China’s domestic challenges include social issues. In its early days, China had a two-step strategy to “let some people get rich first”, and then these people would bring everyone towards “common prosperity”. Over 40 years, some people have indeed gotten rich first, but this has also led to a huge rich-poor gap. The over-commercialisation of healthcare, education, housing, and other sectors has pushed up the cost of living, posing a new challenge for the Chinese.
Severe social inequality obstructs vertical mobility; in particular, young people from low-income families generally feel powerless and hopeless, and have no choice but to “lie flat” (躺平). This has seriously impacted domestic spending and economic circulation, and shaken China’s foundation of stability that has lasted for hundreds and thousands of years, while the rising cost of living has ultimately led to high manpower costs and made sustainable economic growth difficult.
And so, China’s regulatory moves are also targeted at the social issues that people are grumbling about. Recently, the Chinese government has proposed building a scheme for the “third distribution” of wealth which is intended to ease social conflict. In line with this, China’s regulatory agencies have started to restrict over-commercialisation in the education and healthcare sectors, to ease pressure on the people while bringing scarce resources into the advanced manufacturing sector and the related tech R&D sector.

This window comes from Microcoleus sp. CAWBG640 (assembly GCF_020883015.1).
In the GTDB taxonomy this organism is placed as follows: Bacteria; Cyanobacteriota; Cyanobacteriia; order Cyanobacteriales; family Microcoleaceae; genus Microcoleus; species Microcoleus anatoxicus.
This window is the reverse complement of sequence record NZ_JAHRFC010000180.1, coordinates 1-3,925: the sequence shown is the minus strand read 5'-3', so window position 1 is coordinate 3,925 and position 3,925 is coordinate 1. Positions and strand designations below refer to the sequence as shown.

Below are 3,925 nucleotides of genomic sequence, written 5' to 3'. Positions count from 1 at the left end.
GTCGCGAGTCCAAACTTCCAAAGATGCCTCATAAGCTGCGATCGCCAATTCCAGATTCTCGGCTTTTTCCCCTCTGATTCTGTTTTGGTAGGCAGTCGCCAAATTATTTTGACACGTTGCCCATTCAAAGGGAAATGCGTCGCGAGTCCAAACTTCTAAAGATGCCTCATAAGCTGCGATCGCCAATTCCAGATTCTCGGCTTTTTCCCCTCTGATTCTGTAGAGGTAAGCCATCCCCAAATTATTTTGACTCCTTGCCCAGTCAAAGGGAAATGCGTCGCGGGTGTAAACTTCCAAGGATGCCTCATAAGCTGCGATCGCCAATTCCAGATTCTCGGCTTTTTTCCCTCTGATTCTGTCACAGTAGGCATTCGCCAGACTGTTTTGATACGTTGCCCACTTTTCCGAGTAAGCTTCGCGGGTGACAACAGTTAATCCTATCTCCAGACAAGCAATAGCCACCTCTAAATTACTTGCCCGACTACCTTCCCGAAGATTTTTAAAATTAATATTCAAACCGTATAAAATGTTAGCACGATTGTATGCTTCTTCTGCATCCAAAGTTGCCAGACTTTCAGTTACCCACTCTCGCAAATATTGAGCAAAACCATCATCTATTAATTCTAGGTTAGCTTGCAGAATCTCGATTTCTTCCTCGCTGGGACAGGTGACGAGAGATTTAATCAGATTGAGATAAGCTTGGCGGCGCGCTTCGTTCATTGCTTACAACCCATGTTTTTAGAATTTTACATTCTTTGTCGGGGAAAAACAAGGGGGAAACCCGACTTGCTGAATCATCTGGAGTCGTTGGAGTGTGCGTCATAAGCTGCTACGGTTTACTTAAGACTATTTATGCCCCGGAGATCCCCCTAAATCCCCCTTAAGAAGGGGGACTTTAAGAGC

Those familiar with China’s progress would know China’s system and institutions are far from perfect, and timely major reforms are truly needed.
Refocusing capital on manufacturing
Over the past several years, China's development has tended to follow the US in shifting from the real economy to the financial economy. However, with the US trying to decouple from China in terms of supply chain and technology, China is seeing the importance of the real economy. Amid the global pandemic, China has fully leveraged the advantages afforded by its huge manufacturing industry, and tasted the fruits of developing the sector. China’s industrial development tends toward the German model in focusing on industrial sector development.
With this awareness, China has ramped up regulations on sectors such as housing, healthcare, and culture, to limit the over-extension of capital in these sectors and bring the focus of finance back to the real economy.
Internationally, there have been numerous negative assessments about China’s recent new regulatory rules, but from the perspective of China’s development, these measures might be necessary. Those familiar with China’s progress would know China’s system and institutions are far from perfect, and timely major reforms are truly needed.
China’s economic policy direction has not changed. But what is different is that China will be more conscious of rules and order. The recent regulatory measures should be seen as part of China’s long-term system building. The intention is not to suppress the power of the market, but to allow the market to perform a greater function in a climate of fair competition. Only when there is the rule of law, commercialisation, and equal opportunities, can there be stimulation of innovation and productivity.